1911 Encyclopædia Britannica/Campbell-Bannerman, Sir Henry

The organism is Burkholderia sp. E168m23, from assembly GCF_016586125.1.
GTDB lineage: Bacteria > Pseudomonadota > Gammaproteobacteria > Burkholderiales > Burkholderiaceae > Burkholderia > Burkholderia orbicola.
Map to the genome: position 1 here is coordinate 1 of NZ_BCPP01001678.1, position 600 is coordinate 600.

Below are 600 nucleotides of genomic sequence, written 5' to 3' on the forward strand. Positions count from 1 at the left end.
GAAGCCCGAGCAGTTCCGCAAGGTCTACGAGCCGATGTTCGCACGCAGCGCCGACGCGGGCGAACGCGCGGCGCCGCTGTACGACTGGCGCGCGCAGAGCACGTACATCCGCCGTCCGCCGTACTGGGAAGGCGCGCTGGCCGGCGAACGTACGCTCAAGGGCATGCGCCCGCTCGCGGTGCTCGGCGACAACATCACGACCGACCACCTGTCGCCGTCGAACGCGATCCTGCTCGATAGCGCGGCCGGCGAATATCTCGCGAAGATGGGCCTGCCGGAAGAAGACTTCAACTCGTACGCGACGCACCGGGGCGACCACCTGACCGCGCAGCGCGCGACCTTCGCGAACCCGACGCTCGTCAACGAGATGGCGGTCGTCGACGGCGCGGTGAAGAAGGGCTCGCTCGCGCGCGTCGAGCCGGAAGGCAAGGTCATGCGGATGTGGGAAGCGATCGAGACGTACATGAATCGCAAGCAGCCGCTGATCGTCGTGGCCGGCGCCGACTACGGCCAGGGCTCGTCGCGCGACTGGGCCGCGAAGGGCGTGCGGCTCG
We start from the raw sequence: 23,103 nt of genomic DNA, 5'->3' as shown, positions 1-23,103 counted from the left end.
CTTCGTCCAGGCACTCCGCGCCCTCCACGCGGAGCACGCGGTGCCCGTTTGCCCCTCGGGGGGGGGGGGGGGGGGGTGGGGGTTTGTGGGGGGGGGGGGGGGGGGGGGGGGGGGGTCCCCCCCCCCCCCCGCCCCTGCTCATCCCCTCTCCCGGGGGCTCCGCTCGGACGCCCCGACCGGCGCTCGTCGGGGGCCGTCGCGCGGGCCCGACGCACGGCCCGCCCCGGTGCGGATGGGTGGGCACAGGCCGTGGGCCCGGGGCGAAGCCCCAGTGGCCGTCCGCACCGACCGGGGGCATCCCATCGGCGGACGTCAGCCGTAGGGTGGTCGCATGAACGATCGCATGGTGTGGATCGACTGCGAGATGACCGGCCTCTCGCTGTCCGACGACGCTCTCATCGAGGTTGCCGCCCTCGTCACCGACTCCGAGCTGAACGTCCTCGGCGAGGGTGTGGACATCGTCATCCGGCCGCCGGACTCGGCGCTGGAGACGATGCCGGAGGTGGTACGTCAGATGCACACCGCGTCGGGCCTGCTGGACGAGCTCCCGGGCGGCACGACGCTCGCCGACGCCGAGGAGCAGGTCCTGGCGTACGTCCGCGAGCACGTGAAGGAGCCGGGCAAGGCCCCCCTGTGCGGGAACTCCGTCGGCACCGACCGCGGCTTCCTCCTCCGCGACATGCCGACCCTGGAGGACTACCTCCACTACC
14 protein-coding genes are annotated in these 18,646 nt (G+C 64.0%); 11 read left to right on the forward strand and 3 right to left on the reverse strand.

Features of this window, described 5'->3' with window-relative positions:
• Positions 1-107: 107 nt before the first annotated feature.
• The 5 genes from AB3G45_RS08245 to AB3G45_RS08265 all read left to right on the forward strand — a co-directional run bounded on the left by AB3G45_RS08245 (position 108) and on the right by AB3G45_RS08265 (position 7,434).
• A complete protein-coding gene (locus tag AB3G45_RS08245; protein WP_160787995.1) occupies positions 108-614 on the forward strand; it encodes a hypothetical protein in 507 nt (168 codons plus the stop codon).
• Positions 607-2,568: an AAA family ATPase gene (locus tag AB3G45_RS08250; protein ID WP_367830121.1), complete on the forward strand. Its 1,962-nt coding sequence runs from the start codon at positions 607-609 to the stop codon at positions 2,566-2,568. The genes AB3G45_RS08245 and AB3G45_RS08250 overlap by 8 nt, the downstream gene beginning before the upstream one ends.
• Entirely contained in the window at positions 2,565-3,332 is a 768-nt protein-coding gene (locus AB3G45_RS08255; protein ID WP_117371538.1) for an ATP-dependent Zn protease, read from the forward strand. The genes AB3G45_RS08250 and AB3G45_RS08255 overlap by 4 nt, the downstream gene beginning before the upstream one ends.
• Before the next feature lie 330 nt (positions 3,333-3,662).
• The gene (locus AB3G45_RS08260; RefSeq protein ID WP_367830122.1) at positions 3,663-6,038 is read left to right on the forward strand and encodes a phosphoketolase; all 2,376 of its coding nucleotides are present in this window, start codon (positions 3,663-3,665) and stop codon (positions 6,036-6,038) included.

CAMPBELL-BANNERMAN, SIR HENRY (1836–1908), English prime minister, was born on the 7th of September 1836, being the second son of Sir James Campbell, Bart., of Stracathro, Forfarshire, lord provost of Glasgow. His elder brother James, who just outlived him, was Conservative M.P. for Glasgow and Aberdeen Universities from 1880 to 1906. Both his father and his uncle William Campbell, who had together founded an important drapery business in Glasgow, left him considerable fortunes; and he assumed the name of Bannerman in 1872, in compliance with the provisions of the will of his maternal uncle, Henry Bannerman, from whom he inherited a large property in Kent. He was educated at Glasgow University and at Trinity College, Cambridge (senior optime, and classical honours); was returned to parliament for Stirling as a Liberal in 1868 (after an unsuccessful attempt at a by-election); and became financial secretary at the war office (1871–1874; 1880–1882), secretary to the admiralty (1882–1884), and chief secretary for Ireland (1884–1885). When Mr Gladstone suddenly adopted the cause of Home Rule for Ireland, he “found salvation”, to use his own phrase, and followed his leader. In Mr Gladstone’s 1886 ministry he was secretary for war, and filled the same office in the Liberal ministry of 1892–1895. In the latter year he was knighted (G.C.B.). It fell to his lot as war minister to obtain the duke of Cambridge’s resignation of the office of commander-in-chief; but his intended appointment of a chief of the staff in substitution for that office was frustrated by the resignation of the ministry. It was an imputed omission on the part of the war office, and therefore of the war minister, to provide a sufficient supply of small-arms ammunition for the army which on the 21st of June 1895 led to the defeat of the Rosebery government. Wealthy, popular and possessed of a vein of oratorical humour (Mr T. Healy had said that he tried to govern Ireland with Scottish jokes), Sir Henry had already earned the general respect of all parties, and in April 1895, when Mr Speaker Peel retired, his claims for the vacant post were prominently canvassed; but his colleagues were averse from his retirement from active politics and Mr Gully was selected. Though a prominent member of the inner Liberal circle and a stanch party man, it was not supposed by the public at this time that any ambition for the highest place could be associated with Sir Henry Campbell-Bannerman; but the divisions among the Liberals, and the rivalry between Lord Rosebery and Sir William Harcourt, made the political situation an anomalous one. The very fact that he was apparently unambitious of personal supremacy combined with his honourable record and experience to make him a safe man; and in December 1898, on Sir W. Harcourt’s formal resignation of the leadership of the Opposition, he was elected to fill the position in the House of Commons with the general assent of the party. In view of its parliamentary impotence, and its legacy of an unpopular Home Rule programme, Sir Henry had a difficult task to perform, but he prudently interpreted his duty as chiefly consisting in the effort to keep the Radical party together in the midst of its pronounced differences. In this he was successful, although the advent of the Boer War of 1899–1902 created new difficulties with the Liberal Imperialists. The leader of the Opposition from the first denounced the diplomatic steps taken by Lord Milner and Mr Chamberlain, and objected to all armed intervention or even preparation for hostilities. Sir Henry’s own tendency to favour the anti-war section, his refusal to support the government in any way, and his allusion to “methods of barbarism” in connexion with the conduct of the British army (June 14, 1901), accentuated the crisis within the party; and in 1901 the Liberal Imperialists, who looked to Lord Rosebery (q.v.) and Mr Asquith (q.v.) for their political inspiration, showed pronounced signs of restiveness. But a party meeting was called on the 9th of July, and Sir Henry was unanimously confirmed in the leadership.